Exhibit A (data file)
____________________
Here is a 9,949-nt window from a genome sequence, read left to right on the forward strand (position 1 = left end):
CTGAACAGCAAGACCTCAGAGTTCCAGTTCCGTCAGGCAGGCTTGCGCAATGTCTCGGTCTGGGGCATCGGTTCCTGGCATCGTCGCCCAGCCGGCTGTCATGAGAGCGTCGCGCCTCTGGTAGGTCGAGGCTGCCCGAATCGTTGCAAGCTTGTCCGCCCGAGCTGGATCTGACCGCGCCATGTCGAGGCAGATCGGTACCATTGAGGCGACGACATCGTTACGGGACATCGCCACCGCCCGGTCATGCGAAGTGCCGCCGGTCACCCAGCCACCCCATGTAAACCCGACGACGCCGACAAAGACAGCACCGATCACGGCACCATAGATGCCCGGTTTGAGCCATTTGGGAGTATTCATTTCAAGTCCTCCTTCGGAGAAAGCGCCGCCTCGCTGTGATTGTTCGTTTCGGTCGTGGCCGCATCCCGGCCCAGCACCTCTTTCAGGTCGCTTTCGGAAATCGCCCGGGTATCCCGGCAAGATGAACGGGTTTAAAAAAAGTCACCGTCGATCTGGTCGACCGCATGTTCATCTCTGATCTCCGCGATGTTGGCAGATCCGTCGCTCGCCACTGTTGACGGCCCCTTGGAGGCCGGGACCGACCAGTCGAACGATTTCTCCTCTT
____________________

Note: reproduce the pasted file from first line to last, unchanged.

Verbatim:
Here is a 9,949-nt window from a genome sequence, read left to right on the forward strand (position 1 = left end):
CTGAACAGCAAGACCTCAGAGTTCCAGTTCCGTCAGGCAGGCTTGCGCAATGTCTCGGTCTGGGGCATCGGTTCCTGGCATCGTCGCCCAGCCGGCTGTCATGAGAGCGTCGCGCCTCTGGTAGGTCGAGGCTGCCCGAATCGTTGCAAGCTTGTCCGCCCGAGCTGGATCTGACCGCGCCATGTCGAGGCAGATCGGTACCATTGAGGCGACGACATCGTTACGGGACATCGCCACCGCCCGGTCATGCGAAGTGCCGCCGGTCACCCAGCCACCCCATGTAAACCCGACGACGCCGACAAAGACAGCACCGATCACGGCACCATAGATGCCCGGTTTGAGCCATTTGGGAGTATTCATTTCAAGTCCTCCTTCGGAGAAAGCGCCGCCTCGCTGTGATTGTTCGTTTCGGTCGTGGCCGCATCCCGGCCCAGCACCTCTTTCAGGTCGCTTTCGGAAATCGCCCGGGTATCCCGGCAAGATGAACGGGTTTAAAAAAAGTCACCGTCGATCTGGTCGACCGCATGTTCATCTCTGATCTCCGCGATGTTGGCAGATCCGTCGCTCGCCACTGTTGACGGCCCCTTGGAGGCCGGGACCGACCAGTCGAACGATTTCTCCTCTT